3. A process for the synthesis of esters which comprises reacting carbon monoxide and hydrogen simultaneously with an aliphatic olefin hydrocarbon having from 2 to 20 carbon atoms per molecule and an aliphatic carboxylic acid at a temperature in the range of 140 to 375 C. under a pressure in the range of 325 to 1500 atmospheres, in the presence of a catalytic quantity of a cobalt salt of an organic carboxylic acid dissolved in a reaction mixture, the mol ratio of carbon monoxide H2 being initially in the range of 1:3 to 3:1, and thereafter distilling from the resulting mixture the ester produced by the interaction of the carbon monoxide, hydrogen, aliphatic olefin hydrocarbon, aliphatic carboxylic acid.

4. The process of claim 3 in which the said aliphatic carboxylic acid is acetic acid.

5. The process of claim 3 in which the aliphatic carboxylic acid is formic acid.

6. The process of claim 3 in which the aliphatic carboxylic acid is propionic acid.

7. The process of claim 3 in which the olefin hydrocarbon is propylene.

8. The process of claim 3 in which the olefin hydrocarbon is tetraisobutylene.

9. The process of claim 3 in which the olefin hydrocarbon is diisobutylene.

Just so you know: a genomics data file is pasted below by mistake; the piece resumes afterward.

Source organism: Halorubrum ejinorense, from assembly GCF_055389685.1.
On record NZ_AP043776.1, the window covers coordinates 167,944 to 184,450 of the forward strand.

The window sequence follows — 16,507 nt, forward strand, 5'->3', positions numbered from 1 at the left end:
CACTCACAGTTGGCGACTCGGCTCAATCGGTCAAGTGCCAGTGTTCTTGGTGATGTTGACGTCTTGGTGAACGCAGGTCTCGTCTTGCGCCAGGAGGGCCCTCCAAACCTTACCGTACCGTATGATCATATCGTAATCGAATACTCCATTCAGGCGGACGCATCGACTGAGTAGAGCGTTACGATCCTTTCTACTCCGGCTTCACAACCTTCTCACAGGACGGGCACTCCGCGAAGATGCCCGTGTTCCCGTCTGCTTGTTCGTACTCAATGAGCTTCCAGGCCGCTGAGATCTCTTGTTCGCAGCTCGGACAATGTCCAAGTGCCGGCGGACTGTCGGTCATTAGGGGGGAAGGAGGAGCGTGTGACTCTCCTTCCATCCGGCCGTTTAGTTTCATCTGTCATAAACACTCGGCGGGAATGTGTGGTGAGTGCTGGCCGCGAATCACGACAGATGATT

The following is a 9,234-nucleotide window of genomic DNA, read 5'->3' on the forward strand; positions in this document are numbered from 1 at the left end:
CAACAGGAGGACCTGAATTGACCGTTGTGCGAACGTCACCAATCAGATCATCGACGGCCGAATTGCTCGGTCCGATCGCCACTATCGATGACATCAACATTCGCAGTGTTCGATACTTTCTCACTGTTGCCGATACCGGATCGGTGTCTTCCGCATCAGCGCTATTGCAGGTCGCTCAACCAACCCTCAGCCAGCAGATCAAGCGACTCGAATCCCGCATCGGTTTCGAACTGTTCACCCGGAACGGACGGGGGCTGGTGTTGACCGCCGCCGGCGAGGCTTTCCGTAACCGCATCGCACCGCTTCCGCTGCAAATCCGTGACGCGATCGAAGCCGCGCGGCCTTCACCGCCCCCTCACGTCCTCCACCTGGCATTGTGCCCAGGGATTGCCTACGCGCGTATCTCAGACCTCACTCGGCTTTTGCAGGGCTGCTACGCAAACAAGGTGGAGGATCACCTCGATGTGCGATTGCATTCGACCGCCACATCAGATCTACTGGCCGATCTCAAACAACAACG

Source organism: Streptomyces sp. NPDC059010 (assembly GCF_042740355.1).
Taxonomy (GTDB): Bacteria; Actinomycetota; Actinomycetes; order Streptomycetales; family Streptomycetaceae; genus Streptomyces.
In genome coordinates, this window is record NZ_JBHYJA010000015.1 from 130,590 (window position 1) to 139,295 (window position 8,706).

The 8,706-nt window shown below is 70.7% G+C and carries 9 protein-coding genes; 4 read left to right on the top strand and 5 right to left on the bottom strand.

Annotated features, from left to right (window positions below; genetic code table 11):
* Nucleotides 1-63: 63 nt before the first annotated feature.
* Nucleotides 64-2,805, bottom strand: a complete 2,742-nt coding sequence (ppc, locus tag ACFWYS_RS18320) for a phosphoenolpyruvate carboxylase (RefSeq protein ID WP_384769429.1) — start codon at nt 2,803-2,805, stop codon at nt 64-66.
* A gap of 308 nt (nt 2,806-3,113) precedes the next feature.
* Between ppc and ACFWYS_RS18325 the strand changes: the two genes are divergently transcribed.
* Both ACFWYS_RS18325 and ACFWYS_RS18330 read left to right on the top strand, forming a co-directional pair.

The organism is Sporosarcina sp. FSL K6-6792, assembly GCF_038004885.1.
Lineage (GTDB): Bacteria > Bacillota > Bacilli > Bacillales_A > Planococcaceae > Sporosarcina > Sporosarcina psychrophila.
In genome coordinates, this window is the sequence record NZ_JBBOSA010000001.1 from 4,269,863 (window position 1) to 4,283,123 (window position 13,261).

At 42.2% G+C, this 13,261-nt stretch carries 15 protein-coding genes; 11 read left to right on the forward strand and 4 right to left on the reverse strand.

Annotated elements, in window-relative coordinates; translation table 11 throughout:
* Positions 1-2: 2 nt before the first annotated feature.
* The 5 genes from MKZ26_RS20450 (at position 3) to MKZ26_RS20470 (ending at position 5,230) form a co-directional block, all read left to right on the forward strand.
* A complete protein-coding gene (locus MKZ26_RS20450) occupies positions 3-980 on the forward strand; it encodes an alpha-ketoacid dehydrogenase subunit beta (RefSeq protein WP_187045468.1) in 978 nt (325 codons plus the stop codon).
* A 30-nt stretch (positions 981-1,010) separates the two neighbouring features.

10.'The process of claim 3 in which the said catalyst is a cobalt salt of an alkanoic acid.

11. The process of claim 3 in which the said catalyst is cobalt naphthenate.

12. A process for the synthesis of esters which comprises reacting carbon monoxide and hydrogen simultaneously with an olefin hydrocarbon and a saturated organic carboxylic acid at a temperature in the range of 140 to 375 C. under a pressure of 325 to 5000 atmospheres in the presence of a catalytic quantity of a, ruthenium salt said said

said

said

said

in which R R R and R are so chosen that the radical H i it is the residue of an olefinic compound of the class consisting of tetrapropylene, triisobutylene, tetraisobutylene, butadienexylene polyalkenylation products, propylene hexamer, vinyl cyclohexene, and oleic acid.

WILLIAM F. GRESHAM.

RICHARD E. BROOKS.

No references cited.

Non-Patent Citations
Reference
1 *None
Referenced by
Citing PatentFiling datePublication dateApplicantTitle
US2691674 *Feb 11, 1949Oct 12, 1954Du PontPreparation of 2-ethylhexanol-1 acetate
US2738370 *Jul 11, 1951Mar 13, 1956Exxon Research Engineering CoPreparation of alicyclic glycols
US2739169 *Mar 25, 1952Mar 20, 1956Eastman Kodak CoManufacture of carboxyl compounds
US2814639 *Dec 31, 1954Nov 26, 1957Exxon Research Engineering CoDimethylol-tricyclodecanol esters and process
US2868813 *Sep 17, 1954Jan 13, 1959Texas CoProcess for ester production by carbonylation
US2936315 *Apr 15, 1958May 10, 1960Gulf Research Development CoLubricating composition and process for preparing said composition
US2965660 *Mar 27, 1956Dec 20, 1960Dehydag GmbhProcess for the production of carboxylic acid esters
US4665213 *Aug 25, 1986May 12, 1987The British Petroleum Company P.L.C.Process for the production of esters
Classifications
U.S. Classification560/247, 568/451, 44/369, 560/204, 554/131
International ClassificationC07C69/12
Cooperative ClassificationC07C69/12
European ClassificationC07C69/12